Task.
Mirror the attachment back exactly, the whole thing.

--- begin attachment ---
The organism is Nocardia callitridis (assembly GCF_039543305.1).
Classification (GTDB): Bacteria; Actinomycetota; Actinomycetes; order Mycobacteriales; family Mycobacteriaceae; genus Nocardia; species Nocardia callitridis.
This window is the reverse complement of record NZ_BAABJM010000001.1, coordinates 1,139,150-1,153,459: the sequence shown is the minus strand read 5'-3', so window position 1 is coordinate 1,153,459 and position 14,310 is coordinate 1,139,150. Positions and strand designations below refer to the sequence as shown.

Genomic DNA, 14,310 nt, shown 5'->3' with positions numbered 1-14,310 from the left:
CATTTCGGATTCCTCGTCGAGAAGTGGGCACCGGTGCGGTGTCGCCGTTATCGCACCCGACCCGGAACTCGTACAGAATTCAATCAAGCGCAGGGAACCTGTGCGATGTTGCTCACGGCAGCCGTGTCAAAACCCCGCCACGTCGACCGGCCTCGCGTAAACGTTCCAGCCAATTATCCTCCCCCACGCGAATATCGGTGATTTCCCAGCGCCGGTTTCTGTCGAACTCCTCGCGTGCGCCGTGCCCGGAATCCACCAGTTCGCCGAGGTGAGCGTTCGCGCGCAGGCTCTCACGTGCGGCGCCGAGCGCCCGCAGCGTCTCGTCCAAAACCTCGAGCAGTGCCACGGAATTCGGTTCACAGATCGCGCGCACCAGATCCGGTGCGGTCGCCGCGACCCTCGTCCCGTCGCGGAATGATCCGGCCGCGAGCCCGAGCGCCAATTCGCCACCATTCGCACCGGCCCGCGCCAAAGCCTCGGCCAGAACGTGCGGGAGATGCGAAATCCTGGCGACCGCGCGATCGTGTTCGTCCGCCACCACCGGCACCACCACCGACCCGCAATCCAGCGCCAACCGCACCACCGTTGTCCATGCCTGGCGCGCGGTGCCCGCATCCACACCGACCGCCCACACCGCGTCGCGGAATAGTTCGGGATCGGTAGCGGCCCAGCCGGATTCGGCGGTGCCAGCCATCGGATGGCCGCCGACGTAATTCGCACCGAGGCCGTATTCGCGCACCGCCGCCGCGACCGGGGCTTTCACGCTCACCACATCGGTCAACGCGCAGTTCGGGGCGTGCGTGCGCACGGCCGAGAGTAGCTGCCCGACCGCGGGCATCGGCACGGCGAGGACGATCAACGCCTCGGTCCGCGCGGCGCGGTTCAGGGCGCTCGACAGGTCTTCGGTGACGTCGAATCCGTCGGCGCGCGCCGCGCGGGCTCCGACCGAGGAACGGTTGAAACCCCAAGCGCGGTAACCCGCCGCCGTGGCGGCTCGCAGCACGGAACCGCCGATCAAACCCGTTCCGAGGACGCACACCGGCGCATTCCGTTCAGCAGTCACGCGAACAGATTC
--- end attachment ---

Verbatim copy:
The organism is Nocardia callitridis (assembly GCF_039543305.1).
Classification (GTDB): Bacteria; Actinomycetota; Actinomycetes; order Mycobacteriales; family Mycobacteriaceae; genus Nocardia; species Nocardia callitridis.
This window is the reverse complement of record NZ_BAABJM010000001.1, coordinates 1,139,150-1,153,459: the sequence shown is the minus strand read 5'-3', so window position 1 is coordinate 1,153,459 and position 14,310 is coordinate 1,139,150. Positions and strand designations below refer to the sequence as shown.

Genomic DNA, 14,310 nt, shown 5'->3' with positions numbered 1-14,310 from the left:
CATTTCGGATTCCTCGTCGAGAAGTGGGCACCGGTGCGGTGTCGCCGTTATCGCACCCGACCCGGAACTCGTACAGAATTCAATCAAGCGCAGGGAACCTGTGCGATGTTGCTCACGGCAGCCGTGTCAAAACCCCGCCACGTCGACCGGCCTCGCGTAAACGTTCCAGCCAATTATCCTCCCCCACGCGAATATCGGTGATTTCCCAGCGCCGGTTTCTGTCGAACTCCTCGCGTGCGCCGTGCCCGGAATCCACCAGTTCGCCGAGGTGAGCGTTCGCGCGCAGGCTCTCACGTGCGGCGCCGAGCGCCCGCAGCGTCTCGTCCAAAACCTCGAGCAGTGCCACGGAATTCGGTTCACAGATCGCGCGCACCAGATCCGGTGCGGTCGCCGCGACCCTCGTCCCGTCGCGGAATGATCCGGCCGCGAGCCCGAGCGCCAATTCGCCACCATTCGCACCGGCCCGCGCCAAAGCCTCGGCCAGAACGTGCGGGAGATGCGAAATCCTGGCGACCGCGCGATCGTGTTCGTCCGCCACCACCGGCACCACCACCGACCCGCAATCCAGCGCCAACCGCACCACCGTTGTCCATGCCTGGCGCGCGGTGCCCGCATCCACACCGACCGCCCACACCGCGTCGCGGAATAGTTCGGGATCGGTAGCGGCCCAGCCGGATTCGGCGGTGCCAGCCATCGGATGGCCGCCGACGTAATTCGCACCGAGGCCGTATTCGCGCACCGCCGCCGCGACCGGGGCTTTCACGCTCACCACATCGGTCAACGCGCAGTTCGGGGCGTGCGTGCGCACGGCCGAGAGTAGCTGCCCGACCGCGGGCATCGGCACGGCGAGGACGATCAACGCCTCGGTCCGCGCGGCGCGGTTCAGGGCGCTCGACAGGTCTTCGGTGACGTCGAATCCGTCGGCGCGCGCCGCGCGGGCTCCGACCGAGGAACGGTTGAAACCCCAAGCGCGGTAACCCGCCGCCGTGGCGGCTCGCAGCACGGAACCGCCGATCAAACCCGTTCCGAGGACGCACACCGGCGCATTCCGTTCAGCAGTCACGCGAACAGATTC